Where the West Begins


When Hollywood commissioned a comic ballad about the Old West from Cole Porter, that most urbane of American songwriters, he gave outlaw Wildcat Kelly the suave if plaintive verse in "Don't Fence Me In" (1934):

Before witty Porter, there was earnest Arthur Chapman and his much anthologized poem "Out Where the West Begins" (1917). Chapman, a Denver newspaperman, placed the West in a kind of socialist summer camp:

The exact location of the spot where the fences ran out and the singing began had already been debated by legislators and academics in Texas, North and South Dakota, Nebraska, Illinois, and even Louisiana. Everything west of the Mississippi was the West at one point, a West defined less by the sinuous geography of the Mississippi than by the scarcity of year-round rainfall. In the mid-19th Century, the West also was the Great American Desert.

Roosevelt at Yosemite
Roosevelt at Yosemite |Photo courtesy Library of Congress

The West was later declared to be everything to the left of the 100th meridian. It slices north to south along the right edge of the Texas panhandle.

Today, St. Louis still says the West begins at its iconic Arch. The travel writer William Least Heat-Moon, in PrairyErth, locates the start of the West on the tall-grass prairie of Chase County, Kansas.

In 1903, President Theodore Roosevelt complicated the imaginary map of the West by telling an enthusiastic crowd of Ventura citizens "When I come here to California, I am not in the West; I am west of the West. It is just California." His audience applauded appreciatively at the president's suggestion that California -- particularly Southern California -- was a kind of island off the shore of the continent. "Just California" would propel another hundred years of imagining the state as "the great exception."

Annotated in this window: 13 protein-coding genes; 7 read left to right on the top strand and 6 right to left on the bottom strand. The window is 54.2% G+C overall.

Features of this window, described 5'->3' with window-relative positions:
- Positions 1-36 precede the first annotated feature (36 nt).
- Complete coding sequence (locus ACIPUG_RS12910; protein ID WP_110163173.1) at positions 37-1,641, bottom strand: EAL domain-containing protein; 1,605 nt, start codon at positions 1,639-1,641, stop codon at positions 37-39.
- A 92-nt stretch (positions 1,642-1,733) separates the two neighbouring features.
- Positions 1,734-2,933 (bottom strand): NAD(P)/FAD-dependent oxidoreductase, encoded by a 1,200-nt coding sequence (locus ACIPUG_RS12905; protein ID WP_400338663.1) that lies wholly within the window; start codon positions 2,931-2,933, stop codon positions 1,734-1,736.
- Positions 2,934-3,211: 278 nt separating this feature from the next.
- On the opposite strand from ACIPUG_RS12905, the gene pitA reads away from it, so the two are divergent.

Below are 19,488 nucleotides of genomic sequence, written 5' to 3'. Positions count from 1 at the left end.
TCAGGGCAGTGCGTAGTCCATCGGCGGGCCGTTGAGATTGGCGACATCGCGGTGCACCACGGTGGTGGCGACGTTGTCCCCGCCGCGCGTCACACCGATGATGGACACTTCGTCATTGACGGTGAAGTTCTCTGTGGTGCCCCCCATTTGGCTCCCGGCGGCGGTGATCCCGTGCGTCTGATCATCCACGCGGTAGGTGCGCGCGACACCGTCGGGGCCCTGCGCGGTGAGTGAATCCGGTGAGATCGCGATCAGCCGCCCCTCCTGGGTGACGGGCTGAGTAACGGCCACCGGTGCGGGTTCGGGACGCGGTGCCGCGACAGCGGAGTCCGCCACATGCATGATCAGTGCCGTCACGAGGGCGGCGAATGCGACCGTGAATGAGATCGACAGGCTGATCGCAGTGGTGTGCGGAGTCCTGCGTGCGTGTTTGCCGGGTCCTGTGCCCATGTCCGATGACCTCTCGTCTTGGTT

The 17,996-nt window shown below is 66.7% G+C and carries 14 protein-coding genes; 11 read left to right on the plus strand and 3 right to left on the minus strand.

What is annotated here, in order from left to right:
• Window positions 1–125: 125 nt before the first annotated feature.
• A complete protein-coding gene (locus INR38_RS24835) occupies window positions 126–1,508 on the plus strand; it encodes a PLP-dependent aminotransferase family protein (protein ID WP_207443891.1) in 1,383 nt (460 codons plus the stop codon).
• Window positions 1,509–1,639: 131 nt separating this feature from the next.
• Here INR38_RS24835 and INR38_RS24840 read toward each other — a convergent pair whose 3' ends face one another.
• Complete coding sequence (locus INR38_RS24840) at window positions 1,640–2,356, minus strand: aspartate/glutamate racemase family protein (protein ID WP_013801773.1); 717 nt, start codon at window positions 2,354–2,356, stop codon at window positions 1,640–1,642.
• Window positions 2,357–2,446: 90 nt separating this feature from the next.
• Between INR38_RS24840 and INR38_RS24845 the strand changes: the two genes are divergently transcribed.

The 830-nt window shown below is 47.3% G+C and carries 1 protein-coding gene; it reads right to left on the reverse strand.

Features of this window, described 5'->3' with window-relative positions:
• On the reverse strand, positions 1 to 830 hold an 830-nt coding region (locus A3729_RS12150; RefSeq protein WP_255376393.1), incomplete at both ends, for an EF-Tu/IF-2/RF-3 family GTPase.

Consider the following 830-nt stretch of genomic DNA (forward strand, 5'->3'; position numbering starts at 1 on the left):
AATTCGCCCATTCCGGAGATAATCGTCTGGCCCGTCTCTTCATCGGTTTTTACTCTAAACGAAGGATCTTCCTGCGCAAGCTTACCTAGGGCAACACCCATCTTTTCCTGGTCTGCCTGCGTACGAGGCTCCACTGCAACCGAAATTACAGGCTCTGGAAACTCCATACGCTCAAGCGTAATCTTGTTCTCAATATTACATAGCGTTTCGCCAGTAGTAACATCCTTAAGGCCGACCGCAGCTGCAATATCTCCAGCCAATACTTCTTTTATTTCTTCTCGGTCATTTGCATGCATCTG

Perhaps taken aback by his rhetoric of disunion, Roosevelt went on to reconnect California to the rest of America through the traumas of the Civil War. For Roosevelt, as for Lincoln, the war had made southerners and northerners, Californians and New Yorkers, into Americans.

"When I speak to you who dwell beside the Pacific, I, who have come from beside the Atlantic, am speaking to my own people," Roosevelt said, "with the same thoughts and the same ideals. ... How could it be otherwise in a community where I am greeted first by the men of the Grand Army, by the men who, in the days that tried men's souls, so worked and so fought that today we have one country and one flag ..."

Some effort is being made today to make Roosevelt's post-Civil War ideal of "one flag" more real. But efforts to maroon California continue.

In denouncing the Supreme Court's ruling on the constitutionality of same-sex marriage, Justice Antonin Scalia busted up the idea of America and replaced it with rigid, sectional identities.

"Four of the nine (justices of the Supreme Court) are natives of New York City. Eight of them grew up in east- and west-coast states. Only one hails from the vast expanse in-between," he wrote. "Not a single South-westerner or even to tell the truth, a genuine Westerner (California does not count)."

California isn't in the West because, in Justice Scalia's image of the nation, hippies still inhabit California's permanently unnatural landscape with their urgent promiscuity. Justice Scalia seems unaware that California's hippies long ago morphed into school teachers, organic broccoli growers, and a few billionaire tech moguls.

Having known hippies and marched and sang with them in protest, I only wish Justice Scalia was right, and the hippies I knew fifty years ago were still around to be consulted on the inhuman qualities of war and commerce and a joyless life.

California is a flawed place, as flawed as we are who make our home here. But from time to time, California has meant joy. Has meant enough play to temper duty. Has meant "more of singing and less of sighing."